What was it about these experiences that took those first, slow lessons with the qi gong master into the rest of my life?

For one, I was listening.

I was checking in. I was asking questions, even:

What’s here?
What do I need?
What comes up when I move this way?
What happens when I slow down?
And what happens when I don’t listen?

I mean, I had to listen — my body threw a damn revolt all those years ago in Taipei. Yet the consumer culture we belong to tempts us with endless distractions. We love our temporary “fixes.” Our darling addictions. Our million-and-one ways of checking out.

And then there’s the timeless litany of the American over-workhorse — “I don’t have time for that — I’ve got shit to do.”

That’s exactly why listening to the body matters. It’s the foundation of an empowered connection to self: the self we take out into the world to work, provide, and relate.

If we want to make meaning and love in our lives, we’ve got to know ourselves.

Our bodies offer an exquisite somatic register of what’s going on. If we can tap back into that — if we can come home to our bodies — we connect with a deeper wisdom of what we actually want, what might deeply nourish us and our relationships.


After learning how to listen, we step into something that often doesn’t come easily:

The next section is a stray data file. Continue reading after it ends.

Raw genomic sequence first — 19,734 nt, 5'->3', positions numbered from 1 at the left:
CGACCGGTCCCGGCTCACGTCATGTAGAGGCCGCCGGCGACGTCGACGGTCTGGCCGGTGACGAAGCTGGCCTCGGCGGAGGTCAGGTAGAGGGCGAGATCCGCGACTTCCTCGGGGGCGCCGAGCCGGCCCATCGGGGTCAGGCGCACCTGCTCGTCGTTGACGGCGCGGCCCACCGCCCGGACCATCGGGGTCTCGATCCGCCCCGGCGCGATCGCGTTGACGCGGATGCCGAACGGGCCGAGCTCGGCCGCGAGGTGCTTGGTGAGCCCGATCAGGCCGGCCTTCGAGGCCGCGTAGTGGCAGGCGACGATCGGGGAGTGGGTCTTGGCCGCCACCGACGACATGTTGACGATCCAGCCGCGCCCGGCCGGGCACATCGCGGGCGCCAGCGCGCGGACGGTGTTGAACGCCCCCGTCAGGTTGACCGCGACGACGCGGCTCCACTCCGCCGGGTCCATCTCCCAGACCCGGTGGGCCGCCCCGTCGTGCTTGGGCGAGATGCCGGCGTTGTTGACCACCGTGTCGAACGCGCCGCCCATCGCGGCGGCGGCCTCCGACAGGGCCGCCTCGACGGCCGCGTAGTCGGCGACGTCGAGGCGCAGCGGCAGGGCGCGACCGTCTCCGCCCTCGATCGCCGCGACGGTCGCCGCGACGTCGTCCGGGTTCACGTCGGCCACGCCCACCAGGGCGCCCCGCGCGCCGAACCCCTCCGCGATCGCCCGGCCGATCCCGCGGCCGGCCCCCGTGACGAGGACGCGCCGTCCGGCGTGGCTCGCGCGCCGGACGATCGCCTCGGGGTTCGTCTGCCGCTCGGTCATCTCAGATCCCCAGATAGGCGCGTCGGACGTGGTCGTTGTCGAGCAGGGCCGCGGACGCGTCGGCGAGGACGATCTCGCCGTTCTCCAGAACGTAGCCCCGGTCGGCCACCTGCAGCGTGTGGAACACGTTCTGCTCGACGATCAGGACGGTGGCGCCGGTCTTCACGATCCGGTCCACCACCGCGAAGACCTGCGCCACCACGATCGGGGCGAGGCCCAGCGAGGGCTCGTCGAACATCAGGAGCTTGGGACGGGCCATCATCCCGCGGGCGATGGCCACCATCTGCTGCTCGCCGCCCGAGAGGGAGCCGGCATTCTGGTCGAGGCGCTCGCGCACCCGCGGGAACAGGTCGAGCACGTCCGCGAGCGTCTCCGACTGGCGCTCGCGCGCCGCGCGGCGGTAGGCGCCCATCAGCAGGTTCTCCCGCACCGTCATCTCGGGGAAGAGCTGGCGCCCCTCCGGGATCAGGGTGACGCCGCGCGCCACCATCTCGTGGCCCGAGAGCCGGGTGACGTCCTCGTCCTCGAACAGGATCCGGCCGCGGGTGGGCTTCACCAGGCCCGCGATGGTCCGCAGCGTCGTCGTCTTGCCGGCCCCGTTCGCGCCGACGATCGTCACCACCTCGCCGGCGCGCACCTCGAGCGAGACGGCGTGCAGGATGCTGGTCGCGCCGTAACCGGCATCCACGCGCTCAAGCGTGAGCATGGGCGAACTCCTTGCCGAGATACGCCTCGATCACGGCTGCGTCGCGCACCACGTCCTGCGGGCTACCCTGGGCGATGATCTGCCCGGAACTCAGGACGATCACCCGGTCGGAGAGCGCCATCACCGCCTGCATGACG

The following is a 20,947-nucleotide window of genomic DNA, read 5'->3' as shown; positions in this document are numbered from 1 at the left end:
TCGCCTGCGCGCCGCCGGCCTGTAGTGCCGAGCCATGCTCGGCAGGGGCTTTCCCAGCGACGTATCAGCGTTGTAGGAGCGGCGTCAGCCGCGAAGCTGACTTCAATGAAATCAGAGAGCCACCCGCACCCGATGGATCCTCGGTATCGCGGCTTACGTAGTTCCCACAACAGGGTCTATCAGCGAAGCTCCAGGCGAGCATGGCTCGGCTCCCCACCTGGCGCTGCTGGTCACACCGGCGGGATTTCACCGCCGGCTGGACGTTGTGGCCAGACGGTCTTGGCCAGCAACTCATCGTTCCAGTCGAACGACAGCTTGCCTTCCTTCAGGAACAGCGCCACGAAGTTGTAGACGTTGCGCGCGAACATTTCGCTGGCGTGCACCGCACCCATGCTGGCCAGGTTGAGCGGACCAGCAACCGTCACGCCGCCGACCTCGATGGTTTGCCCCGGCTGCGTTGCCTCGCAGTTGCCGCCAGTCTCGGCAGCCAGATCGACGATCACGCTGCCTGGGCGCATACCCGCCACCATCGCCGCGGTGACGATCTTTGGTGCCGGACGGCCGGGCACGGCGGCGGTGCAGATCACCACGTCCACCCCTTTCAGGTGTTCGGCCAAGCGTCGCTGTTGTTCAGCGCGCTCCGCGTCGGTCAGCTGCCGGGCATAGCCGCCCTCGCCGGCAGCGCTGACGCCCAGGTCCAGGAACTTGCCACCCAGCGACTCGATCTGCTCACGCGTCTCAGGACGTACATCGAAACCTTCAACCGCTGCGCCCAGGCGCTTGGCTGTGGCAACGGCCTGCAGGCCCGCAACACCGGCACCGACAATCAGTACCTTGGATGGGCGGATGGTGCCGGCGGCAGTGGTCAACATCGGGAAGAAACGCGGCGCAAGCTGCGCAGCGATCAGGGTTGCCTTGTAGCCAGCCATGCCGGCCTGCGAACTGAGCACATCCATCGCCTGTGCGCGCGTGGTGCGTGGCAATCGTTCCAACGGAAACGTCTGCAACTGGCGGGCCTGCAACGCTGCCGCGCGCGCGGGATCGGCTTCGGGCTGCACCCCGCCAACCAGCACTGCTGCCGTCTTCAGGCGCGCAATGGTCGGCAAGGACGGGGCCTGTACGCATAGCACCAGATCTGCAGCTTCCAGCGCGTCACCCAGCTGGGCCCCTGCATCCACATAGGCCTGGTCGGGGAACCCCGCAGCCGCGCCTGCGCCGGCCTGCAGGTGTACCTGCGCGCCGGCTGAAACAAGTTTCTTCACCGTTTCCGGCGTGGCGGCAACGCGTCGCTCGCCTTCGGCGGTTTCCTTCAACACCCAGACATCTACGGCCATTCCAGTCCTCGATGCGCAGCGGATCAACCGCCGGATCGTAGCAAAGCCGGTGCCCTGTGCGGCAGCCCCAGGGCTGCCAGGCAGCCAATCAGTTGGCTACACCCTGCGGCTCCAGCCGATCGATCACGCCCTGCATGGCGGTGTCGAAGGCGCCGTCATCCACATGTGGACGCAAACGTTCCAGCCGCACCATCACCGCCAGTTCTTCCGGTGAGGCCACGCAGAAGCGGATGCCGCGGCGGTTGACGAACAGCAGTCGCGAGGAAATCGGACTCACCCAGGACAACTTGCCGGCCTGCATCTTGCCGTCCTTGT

Learning how to trust our bodies again.

When I work with clients, I so often witness a desire to move ahead of or around the body. We want to know how to fix the relationship. How to fix the anxiety. How to get rid of it. How to get the other person to love me, to listen to me. How to stop feeling this.

What are all of these questions wielding behind the words?

A grasping for control.

When we don’t experience trust, we seek control. We seek to bind, tether, and manipulate our bodies, relationships, and the world around us into something we think we want — or at least something predictable. And when that pattern sets in, we don’t just get rid of it overnight.

How the hell are we supposed to do that?

First, take a deep breath.

Then, we need to slow. It. Down.

As we play with the pace of the pattern, slowing it through and with the breath, we have a chance to understand what’s happening instead of letting it override, overwhelm, and become our experience.

That slowing down can often be uncomfortable. Painful, even. It can be non-linear and accompanied by the ache of not-knowing — which can be disorienting in a culture obsessed with cutting a straight path through the enigmatic here-now into the knowing.

How can we let things arise in all their present mystery without forcing them into a place of knowing or fixing?

And is all of this discomfort really worth it?

Perhaps a better question is: why wouldn’t we be in a deep relationship with our body?

Why not be curious and seek to learn its language? Why wouldn’t we listen? Why wouldn’t we practice trust from this amazing, fleshly home of the self?

This is big work. And we often need a sacred ground and a compassionate, holding guide as we unpack the stories we’ve inherited and stored away in the backrooms of the mind.

It takes time and practice to un-learn what causes us suffering. And then it takes time to consciously learn what might bring us awake, alive, and present into the rest of our lives.

But we can learn to reside, again, from the body. To become more open. Curious. Warm-hearted. Empowered. Joyous.

How about you, my friend? Are you ready to come home to your body?